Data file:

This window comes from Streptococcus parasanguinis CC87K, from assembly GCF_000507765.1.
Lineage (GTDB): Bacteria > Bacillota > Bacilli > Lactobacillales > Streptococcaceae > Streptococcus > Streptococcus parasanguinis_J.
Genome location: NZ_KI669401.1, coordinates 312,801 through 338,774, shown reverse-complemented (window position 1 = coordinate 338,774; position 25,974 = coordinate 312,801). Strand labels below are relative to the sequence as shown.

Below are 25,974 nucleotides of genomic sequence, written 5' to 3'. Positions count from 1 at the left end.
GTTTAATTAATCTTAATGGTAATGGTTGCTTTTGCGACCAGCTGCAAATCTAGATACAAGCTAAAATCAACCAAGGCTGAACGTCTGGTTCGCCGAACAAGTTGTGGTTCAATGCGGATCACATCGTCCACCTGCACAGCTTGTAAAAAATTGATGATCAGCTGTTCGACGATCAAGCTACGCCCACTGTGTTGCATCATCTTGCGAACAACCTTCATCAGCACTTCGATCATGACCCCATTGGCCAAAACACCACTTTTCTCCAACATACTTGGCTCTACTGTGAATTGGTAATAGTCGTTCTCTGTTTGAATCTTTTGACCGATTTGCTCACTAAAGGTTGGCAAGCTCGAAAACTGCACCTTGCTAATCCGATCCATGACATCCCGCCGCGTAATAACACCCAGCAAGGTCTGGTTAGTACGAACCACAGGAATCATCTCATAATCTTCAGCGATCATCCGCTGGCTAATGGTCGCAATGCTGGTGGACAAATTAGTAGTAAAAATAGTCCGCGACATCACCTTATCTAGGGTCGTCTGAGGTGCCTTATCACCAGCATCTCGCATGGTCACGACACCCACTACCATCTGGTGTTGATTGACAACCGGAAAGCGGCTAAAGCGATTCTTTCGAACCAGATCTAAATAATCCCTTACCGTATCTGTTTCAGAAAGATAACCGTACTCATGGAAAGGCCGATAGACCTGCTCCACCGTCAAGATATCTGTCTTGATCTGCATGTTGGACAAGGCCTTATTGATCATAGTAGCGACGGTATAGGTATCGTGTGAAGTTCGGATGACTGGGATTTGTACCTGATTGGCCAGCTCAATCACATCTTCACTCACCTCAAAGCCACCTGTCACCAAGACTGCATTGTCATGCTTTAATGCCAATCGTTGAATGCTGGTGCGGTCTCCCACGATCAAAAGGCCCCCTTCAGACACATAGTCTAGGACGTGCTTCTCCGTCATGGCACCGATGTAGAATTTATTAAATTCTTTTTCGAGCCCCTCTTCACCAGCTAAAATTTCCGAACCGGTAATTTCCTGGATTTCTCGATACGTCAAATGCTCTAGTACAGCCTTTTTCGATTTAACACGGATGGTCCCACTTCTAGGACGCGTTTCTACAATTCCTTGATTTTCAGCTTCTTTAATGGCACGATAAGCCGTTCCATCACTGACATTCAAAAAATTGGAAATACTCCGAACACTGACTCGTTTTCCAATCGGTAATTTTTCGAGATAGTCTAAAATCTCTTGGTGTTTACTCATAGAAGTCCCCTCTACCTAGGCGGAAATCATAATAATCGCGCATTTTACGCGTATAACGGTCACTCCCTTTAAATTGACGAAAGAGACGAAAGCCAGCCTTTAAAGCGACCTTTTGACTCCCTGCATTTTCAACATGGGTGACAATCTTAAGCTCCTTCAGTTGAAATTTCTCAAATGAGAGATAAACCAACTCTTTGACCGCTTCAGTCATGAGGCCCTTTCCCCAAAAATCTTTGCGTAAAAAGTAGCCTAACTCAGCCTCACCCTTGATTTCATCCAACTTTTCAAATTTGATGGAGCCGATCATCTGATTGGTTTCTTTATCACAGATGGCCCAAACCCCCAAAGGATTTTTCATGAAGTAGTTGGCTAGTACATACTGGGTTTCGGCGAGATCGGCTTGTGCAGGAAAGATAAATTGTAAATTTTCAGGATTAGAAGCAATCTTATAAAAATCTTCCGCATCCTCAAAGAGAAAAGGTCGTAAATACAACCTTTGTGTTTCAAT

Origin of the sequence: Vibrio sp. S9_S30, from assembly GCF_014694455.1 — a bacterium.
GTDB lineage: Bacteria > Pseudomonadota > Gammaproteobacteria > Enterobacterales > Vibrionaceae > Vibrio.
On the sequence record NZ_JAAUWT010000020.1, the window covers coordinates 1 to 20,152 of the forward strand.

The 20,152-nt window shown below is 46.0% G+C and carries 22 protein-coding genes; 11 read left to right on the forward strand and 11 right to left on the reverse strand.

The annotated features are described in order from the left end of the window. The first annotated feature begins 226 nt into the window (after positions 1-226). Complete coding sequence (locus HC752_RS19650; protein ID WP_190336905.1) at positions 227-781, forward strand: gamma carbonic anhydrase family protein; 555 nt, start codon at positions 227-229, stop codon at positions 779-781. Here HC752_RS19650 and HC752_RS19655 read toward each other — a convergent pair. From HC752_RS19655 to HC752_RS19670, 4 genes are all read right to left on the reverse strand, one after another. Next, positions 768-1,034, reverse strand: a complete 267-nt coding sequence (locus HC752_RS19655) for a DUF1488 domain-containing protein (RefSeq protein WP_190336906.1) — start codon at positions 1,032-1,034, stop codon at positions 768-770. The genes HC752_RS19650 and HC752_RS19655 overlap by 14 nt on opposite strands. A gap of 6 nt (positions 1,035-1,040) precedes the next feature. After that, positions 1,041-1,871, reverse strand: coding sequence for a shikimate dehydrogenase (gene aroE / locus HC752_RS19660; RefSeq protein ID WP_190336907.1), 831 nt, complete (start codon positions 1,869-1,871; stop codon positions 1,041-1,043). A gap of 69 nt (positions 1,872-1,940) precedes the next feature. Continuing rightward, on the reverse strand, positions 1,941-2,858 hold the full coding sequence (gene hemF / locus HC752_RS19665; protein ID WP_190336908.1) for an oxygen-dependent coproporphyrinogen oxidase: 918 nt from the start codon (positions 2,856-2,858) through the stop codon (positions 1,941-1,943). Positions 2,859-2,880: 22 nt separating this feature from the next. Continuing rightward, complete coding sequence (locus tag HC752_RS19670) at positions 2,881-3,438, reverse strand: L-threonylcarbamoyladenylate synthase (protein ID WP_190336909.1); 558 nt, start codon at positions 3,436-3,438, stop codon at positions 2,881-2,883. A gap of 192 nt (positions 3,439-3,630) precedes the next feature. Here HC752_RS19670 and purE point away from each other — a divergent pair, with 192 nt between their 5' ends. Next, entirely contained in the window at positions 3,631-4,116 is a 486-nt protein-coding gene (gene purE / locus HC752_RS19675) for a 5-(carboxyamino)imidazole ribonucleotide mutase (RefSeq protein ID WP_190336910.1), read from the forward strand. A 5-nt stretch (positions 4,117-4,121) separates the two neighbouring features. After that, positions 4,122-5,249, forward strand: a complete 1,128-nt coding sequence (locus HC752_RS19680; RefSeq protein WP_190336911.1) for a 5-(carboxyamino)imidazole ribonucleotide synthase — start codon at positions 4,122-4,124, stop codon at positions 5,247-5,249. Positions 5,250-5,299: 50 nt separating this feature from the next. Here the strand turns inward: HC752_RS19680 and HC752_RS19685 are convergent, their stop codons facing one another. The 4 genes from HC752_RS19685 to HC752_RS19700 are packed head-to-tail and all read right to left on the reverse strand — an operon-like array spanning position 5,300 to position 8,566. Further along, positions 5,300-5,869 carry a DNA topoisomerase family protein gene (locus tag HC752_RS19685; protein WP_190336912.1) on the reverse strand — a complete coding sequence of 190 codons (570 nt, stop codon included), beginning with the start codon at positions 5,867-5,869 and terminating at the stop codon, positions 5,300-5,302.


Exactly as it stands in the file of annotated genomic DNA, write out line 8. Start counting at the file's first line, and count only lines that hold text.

On the sequence record NZ_JAAUWT010000020.1, the window covers coordinates 1 to 20,152 of the forward strand.